Rating: 4 stars out of 5
The curtain call has been over for almost 10 minutes, but the audience is still on its feet, laughing, and shouting. Excited children with equally-as-excited parents in tow have run forward to stage, kids are having “snow-fights” while the adults are trying to dodge the gigantic coloured balls bouncing about.
Moments before all the merriment, a blizzard of confetti engulfed everyone in the audience like a full-frontal snow-storm complemented by the stirring strains of “O Fortuna” from Carl Orff’s ‘Carmina Burana’.
This is the incredible end to ‘Slava’s Snowshow’ which is currently staged at Sands Theatre at Marina Bay Sands until 9 September 2012.
Equal parts fantasy, comedy and tragedy, ‘Slava’s Snowshow’ is the brainchild of Russian performance artist Slava Polunin – who is also inspired by mimes Marcel Marceau and Charlie Chaplin – who takes the art of clowning out of the circus, and into the realm of theatre.
The show follows a group of clowns facing a series of obstacles that culminates into the spectacle that transforms the theatre into a giant playground.
Polunin presents us with a dream-like world where adults become children again – a bed transforms into a boat, a giant spider-web enveloping the audience – and where the rules of reality are left at the door.
Snowshow's army of clowns
And yes, there’s the snow. But before we see Polunin’s protagonist Asisyai (Polunin himself in a baggy yellow romper and fluffy shoes) heading into the impending paper maelstrom, we get to witness an oddball procession of artful (and almost silent) vignettes with a total lack of any narrative thread.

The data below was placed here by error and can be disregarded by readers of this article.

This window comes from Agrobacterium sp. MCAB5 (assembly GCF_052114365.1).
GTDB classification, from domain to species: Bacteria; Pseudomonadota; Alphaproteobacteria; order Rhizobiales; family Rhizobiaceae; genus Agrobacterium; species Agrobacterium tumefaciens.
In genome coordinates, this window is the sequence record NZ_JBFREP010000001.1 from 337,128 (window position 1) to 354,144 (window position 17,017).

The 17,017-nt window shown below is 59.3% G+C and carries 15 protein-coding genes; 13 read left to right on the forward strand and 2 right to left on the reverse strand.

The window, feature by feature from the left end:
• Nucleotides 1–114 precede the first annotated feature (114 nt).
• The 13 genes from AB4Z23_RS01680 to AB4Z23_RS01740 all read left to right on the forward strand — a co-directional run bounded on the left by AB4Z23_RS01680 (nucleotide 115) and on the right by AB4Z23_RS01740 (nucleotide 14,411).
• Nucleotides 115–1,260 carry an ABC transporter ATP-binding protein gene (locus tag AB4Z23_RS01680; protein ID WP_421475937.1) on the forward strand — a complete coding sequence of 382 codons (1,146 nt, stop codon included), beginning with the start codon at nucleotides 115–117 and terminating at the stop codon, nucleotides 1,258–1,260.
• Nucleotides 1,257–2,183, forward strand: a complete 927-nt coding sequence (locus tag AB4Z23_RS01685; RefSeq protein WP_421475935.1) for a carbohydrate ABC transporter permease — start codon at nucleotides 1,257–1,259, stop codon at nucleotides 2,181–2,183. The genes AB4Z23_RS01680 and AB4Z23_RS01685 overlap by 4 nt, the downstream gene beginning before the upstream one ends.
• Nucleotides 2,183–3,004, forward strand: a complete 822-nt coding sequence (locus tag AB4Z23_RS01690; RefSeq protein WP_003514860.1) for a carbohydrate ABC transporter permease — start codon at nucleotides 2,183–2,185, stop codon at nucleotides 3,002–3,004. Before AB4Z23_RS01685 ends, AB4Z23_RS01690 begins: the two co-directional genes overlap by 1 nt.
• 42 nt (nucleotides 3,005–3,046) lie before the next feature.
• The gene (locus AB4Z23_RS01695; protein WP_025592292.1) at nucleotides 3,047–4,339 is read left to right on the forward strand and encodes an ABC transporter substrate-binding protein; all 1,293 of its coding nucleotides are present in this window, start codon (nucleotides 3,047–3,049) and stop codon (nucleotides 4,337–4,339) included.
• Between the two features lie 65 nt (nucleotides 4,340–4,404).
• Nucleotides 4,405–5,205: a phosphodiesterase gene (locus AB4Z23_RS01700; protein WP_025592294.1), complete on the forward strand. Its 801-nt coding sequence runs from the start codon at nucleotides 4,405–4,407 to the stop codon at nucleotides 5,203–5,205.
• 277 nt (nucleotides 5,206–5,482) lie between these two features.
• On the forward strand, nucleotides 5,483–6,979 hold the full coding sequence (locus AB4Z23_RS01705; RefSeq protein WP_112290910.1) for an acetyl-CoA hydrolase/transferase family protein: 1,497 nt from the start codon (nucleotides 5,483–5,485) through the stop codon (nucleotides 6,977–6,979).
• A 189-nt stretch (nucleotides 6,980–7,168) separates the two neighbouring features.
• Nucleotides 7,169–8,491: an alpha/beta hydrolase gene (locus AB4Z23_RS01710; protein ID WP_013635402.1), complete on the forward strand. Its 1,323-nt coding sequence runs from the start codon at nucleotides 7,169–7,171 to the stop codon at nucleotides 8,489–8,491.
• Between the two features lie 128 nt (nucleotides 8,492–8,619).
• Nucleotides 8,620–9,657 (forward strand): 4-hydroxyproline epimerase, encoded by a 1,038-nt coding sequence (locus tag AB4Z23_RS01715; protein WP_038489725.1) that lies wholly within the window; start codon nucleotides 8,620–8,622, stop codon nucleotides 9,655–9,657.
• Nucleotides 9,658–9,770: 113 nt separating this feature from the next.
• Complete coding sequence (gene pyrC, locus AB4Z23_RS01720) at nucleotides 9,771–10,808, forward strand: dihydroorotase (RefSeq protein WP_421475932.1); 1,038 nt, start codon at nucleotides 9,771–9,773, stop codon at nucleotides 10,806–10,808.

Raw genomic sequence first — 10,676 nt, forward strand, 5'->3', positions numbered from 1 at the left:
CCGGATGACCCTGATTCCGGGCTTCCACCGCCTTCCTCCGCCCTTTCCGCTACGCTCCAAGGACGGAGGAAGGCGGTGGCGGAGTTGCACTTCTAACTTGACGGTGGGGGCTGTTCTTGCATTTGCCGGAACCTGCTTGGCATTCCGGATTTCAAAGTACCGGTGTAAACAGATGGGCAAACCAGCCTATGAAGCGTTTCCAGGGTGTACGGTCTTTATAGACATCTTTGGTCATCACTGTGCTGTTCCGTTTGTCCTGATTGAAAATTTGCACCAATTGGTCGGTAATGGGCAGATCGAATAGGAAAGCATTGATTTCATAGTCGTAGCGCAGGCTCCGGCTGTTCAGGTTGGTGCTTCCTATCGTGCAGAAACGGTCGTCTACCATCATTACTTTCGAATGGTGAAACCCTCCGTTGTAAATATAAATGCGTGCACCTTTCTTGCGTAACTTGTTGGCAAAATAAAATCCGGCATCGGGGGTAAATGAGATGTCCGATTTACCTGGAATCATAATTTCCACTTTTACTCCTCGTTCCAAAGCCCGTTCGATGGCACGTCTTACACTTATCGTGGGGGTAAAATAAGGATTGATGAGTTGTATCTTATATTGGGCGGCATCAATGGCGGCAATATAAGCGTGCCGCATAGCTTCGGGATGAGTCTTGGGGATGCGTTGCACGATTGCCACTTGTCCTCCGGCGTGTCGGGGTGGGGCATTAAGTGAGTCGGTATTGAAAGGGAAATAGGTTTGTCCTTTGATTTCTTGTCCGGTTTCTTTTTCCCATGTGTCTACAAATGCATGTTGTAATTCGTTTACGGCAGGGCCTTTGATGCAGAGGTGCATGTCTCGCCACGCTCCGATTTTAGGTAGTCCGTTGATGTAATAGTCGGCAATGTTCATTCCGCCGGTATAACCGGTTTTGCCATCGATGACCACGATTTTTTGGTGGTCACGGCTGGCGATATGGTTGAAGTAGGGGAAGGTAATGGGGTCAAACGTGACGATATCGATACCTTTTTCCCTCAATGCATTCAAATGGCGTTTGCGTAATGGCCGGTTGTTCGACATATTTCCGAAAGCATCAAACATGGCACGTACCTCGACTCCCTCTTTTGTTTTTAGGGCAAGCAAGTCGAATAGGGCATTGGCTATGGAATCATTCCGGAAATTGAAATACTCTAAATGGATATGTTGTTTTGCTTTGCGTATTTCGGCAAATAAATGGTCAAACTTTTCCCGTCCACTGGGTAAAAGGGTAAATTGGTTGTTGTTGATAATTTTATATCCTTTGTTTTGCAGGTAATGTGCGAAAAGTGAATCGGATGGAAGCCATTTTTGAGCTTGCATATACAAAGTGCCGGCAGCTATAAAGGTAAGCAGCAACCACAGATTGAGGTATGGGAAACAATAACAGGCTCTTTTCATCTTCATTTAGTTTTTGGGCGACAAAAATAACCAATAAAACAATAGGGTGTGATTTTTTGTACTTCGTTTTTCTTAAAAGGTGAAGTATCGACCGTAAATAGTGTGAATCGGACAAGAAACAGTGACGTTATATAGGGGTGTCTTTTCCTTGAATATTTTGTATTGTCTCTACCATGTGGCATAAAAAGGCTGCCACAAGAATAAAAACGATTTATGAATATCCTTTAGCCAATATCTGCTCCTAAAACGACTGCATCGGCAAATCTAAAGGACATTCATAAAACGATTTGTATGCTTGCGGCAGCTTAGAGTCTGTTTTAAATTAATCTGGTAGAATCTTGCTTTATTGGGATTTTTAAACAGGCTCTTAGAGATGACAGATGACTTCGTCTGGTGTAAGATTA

But that’s where strength of the performance lies, the ability of Polunin and his troupe of performers to convey movement and expression through understated gestures which draws its influence from pantomime and clowning.
Although the figures on stage with their red noses, floppy hats, baggy clothes and goofy makeup looks every bit like the conventional clown, the complexity of each character elevates them into performance art.
Without giving away too much, we love the part where Polunin lugs a suitcase and a coat rack onstage. Here he opens the suitcase whereby three white balloons unexpectedly fly out. He then removes a women’s coat and hat and hangs them on the rack across the stage. Taking baby steps to reach the rack, Polunin slowly shuffles in his oversized red fluffy shoes as if to convey distance. And once the coat and hat were hung, that’s when the magic happens. Polunin slips one arm into the coat’s sleeve bringing it to life, with him having a conversation as if with the imaginary person. The scene is both poignant and amusing, and the crux of Polunin’s oeuvre.
But of course, what are clowns without a spot of foolery? The obligatory clownish hi-jinks are injected through Snowshow’s army of green-coated clowns climbing over the seated crowd, inspecting handbags and purses, showering water over them with a dripping umbrella.
The young ones are delighted of course but, as Polunin intends, this is as much a theatrical key meant to unlock the wonder-filled child in all of us. For those of you with coulrophobia (fear of clowns and you shouldn’t be watching this in the first place), we suggest you select seats in the circle upstairs but you will miss all the fun.
Bombastic, whimsical, clever, fun and at times moving, ‘Slava’s Snowshow’ is the clowning equivalent to the circus extravaganza that is Cirque du Soleil, and a show everyone should see at least once. It cannot be recommended highly enough.